Like previous volumes, volume four starts out with the strongest story first. "Pain" is the tale of a teenage girl who makes a living off scamming older men, and later turns to prostitution to pay for the luxurious items that her vanity demands. The bulk of the short is about the meaning of sex and sexuality, the difference between love and lust. It's an interesting and mature twist on a coming of age story, and the narrative gives a surprising amount of depth to a lead character that initially seems very shallow.
The second story, "Distortion," meanwhile returns to a school setting, and discusses abuse of power by teachers and administers. After the most outspoken student against her school's unfair dress code and punishment system commits suicide, it's up to her wallflower best friend to carry on the fight against a psychotic gym instructor as best as she can. While the story covers legitimate problems that effect today's youth, I can't help but feel that the situations are exaggerated to unbelievable proportions (for example, very early on, the antagonist strips a girl down to her underwear in front of the entire student population), which makes the story less relatable. Obviously, questioning authority is a much bigger deal in Japan, but to an American reader, it's hardly a revolutionary concept. It's not even the first time that the topic has been addressed by the series-- Volume 2's story had very similar themes to it.
"Tomorrow" is more of the same fair, although it's a story of bullying from fellow students instead of teachers. The characters seem to be younger than most of the other protagonists in the series, which perhaps explains why the victim is practically angelic in nature. While the story touches on issues like internalized victim blaming and ineffective "if I didn't see it, it didn't happen" attitudes from teachers, it doesn't really do a lot with its premise. The bullies themselves aren't given any depth whatsoever, and the main character isn't even the target of their malice. Even as a take on the struggles of supporting a best friend in peril, other stories in the series have done it better. While not a bad story, it's not noteworthy either.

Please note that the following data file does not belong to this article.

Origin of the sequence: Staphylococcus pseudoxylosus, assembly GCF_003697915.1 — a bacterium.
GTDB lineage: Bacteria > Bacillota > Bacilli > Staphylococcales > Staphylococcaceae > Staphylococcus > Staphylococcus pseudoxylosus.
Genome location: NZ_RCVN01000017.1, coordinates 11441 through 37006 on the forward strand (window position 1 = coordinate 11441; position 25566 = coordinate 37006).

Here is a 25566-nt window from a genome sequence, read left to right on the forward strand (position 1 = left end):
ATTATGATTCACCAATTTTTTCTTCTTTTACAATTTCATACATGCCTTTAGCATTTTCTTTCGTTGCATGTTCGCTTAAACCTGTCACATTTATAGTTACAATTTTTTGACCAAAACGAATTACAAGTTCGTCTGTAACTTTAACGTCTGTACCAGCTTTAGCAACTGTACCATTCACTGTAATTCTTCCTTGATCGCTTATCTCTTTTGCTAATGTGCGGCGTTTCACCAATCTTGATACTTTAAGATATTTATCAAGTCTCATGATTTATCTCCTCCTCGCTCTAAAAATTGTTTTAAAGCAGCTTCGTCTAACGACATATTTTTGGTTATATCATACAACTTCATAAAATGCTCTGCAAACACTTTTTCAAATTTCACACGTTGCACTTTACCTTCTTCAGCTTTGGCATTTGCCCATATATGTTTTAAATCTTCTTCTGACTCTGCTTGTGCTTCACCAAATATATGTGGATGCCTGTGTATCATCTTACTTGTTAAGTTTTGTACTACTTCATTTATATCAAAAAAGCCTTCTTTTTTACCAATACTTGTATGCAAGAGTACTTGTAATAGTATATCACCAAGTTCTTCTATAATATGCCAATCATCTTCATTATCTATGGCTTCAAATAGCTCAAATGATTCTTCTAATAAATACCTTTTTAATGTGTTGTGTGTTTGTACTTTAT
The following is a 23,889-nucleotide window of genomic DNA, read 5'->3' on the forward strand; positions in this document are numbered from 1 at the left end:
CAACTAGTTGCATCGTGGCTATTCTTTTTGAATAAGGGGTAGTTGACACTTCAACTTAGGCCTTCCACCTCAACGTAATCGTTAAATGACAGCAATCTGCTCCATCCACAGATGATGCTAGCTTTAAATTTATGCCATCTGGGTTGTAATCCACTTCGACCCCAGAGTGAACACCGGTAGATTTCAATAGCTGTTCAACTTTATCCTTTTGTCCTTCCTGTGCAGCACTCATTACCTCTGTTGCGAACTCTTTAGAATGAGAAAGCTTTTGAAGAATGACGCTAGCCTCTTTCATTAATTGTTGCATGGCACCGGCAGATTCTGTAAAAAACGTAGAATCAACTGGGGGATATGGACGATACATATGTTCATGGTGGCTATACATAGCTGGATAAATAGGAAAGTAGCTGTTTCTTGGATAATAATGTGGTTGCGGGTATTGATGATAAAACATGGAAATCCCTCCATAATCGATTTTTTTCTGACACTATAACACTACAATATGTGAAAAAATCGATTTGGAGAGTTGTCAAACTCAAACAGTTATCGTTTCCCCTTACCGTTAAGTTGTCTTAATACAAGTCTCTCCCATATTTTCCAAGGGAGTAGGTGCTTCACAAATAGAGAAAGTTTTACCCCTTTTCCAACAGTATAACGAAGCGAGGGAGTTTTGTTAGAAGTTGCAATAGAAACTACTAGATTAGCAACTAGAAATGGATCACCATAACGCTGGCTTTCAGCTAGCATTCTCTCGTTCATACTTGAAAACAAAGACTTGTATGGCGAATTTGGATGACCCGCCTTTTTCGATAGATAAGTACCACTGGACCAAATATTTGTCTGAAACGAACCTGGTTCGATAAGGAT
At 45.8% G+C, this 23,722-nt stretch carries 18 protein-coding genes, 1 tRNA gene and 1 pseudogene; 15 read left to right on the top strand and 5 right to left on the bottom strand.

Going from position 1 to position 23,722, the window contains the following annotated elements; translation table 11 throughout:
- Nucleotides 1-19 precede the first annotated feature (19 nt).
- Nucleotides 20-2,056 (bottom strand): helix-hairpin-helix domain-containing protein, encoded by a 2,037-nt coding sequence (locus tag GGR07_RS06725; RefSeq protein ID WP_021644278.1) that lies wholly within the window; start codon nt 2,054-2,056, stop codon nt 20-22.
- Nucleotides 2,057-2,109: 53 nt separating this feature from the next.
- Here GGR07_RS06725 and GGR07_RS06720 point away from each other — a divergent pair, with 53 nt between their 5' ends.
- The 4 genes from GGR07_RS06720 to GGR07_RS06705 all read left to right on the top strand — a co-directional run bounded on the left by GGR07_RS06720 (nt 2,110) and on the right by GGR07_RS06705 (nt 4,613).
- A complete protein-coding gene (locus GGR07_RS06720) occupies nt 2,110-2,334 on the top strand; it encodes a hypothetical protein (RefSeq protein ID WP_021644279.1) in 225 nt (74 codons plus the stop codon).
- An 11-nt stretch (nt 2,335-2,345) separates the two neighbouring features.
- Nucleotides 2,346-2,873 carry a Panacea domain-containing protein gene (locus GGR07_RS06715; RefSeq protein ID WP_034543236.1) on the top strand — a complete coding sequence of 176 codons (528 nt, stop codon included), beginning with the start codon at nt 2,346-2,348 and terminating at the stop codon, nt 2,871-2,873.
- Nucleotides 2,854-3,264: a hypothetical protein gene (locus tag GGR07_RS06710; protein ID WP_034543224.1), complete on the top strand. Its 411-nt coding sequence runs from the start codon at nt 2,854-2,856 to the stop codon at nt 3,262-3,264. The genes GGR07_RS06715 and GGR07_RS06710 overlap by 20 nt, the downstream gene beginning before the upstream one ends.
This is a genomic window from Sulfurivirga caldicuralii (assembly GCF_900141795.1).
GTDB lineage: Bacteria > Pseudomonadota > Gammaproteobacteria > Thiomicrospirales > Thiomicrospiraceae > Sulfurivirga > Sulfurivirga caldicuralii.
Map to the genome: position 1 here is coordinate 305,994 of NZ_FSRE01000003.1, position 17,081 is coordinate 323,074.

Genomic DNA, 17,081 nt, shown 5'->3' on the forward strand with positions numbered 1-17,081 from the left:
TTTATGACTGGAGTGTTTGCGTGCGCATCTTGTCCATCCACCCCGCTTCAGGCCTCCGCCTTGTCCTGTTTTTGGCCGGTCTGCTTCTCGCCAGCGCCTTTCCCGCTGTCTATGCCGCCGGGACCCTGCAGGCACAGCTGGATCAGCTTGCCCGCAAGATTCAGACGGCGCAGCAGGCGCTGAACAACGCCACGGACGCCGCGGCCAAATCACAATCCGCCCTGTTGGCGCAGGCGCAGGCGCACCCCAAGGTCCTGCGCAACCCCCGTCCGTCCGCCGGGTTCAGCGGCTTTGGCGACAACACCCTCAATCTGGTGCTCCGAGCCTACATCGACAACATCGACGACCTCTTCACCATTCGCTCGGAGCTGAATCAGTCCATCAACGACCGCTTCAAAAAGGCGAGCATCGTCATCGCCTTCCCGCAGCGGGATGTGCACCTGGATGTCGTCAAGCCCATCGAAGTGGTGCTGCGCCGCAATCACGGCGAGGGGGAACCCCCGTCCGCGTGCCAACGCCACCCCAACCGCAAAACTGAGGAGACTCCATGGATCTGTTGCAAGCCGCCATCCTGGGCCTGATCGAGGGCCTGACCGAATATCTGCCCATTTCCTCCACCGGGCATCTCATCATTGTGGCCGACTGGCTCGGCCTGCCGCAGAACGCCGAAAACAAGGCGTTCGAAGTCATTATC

Now, I fully admit that the final story, "Forbidden Kiss," is my problematic fave of this volume, if not the whole series. When I originally discovered this story as a teenager, this was the story that made me fall in love with the series as a whole. As a lesbian, it's been consistently disappointing up until this point that despite the focus on taboo teenage topics, CONFIDENTIAL CONFESSIONS never addresses same-sex relationships. I'll be the first to admit that "Forbidden Kiss" completely fumbles the ball on the subject, but at least it's talking about it. Sort of.
Now, things start off relatively simple: a young girl, Ririko, realizes from a young age that she loves her best friend, Kana. As Ruriko starts to acknowledge her attraction to women, she learns a few things about Kana that might separate them forever-- assuming that Ririko's growing obsession with her friend doesn't destroy their friendship first. The story blossoms into a dark fantasy that blurs the line between reality and escapism.
There's no way to discuss the story in depth without spoiling the twist, but suffice it to say that Kana's backstory is conflicting. On one hand, it kind of ruins any relatability to Ririko's (already questionable) romantic devotion towards Kana after the reveal. At the same time, Kana's problems combined with Ririko's actions works as an exceptional well as horror story. While the story is written quite well, I wish that homophobia was treated with the same seriousness and real life awareness that drugs, rape, or stalking are within the series. It's a shame, because the conflicts the couple experiences together are poignant and resonate with some of my own experiences as a queer individual. Furthermore, while I sincerely doubt that it was the intention of the author to perpetuate the "gay people are predators" cliche, it's kind of hard not to connect the dots to that conclusion.
Even so, I still enjoyed the story, as well as the volume as a whole. The stories are ultimately weaker than the previous volumes, but they still address important issues that deserve serious consideration. The melodramatic style of the author did go a little overboard in places, so keep that in mind if you prefer realistic depictions of young adult issues.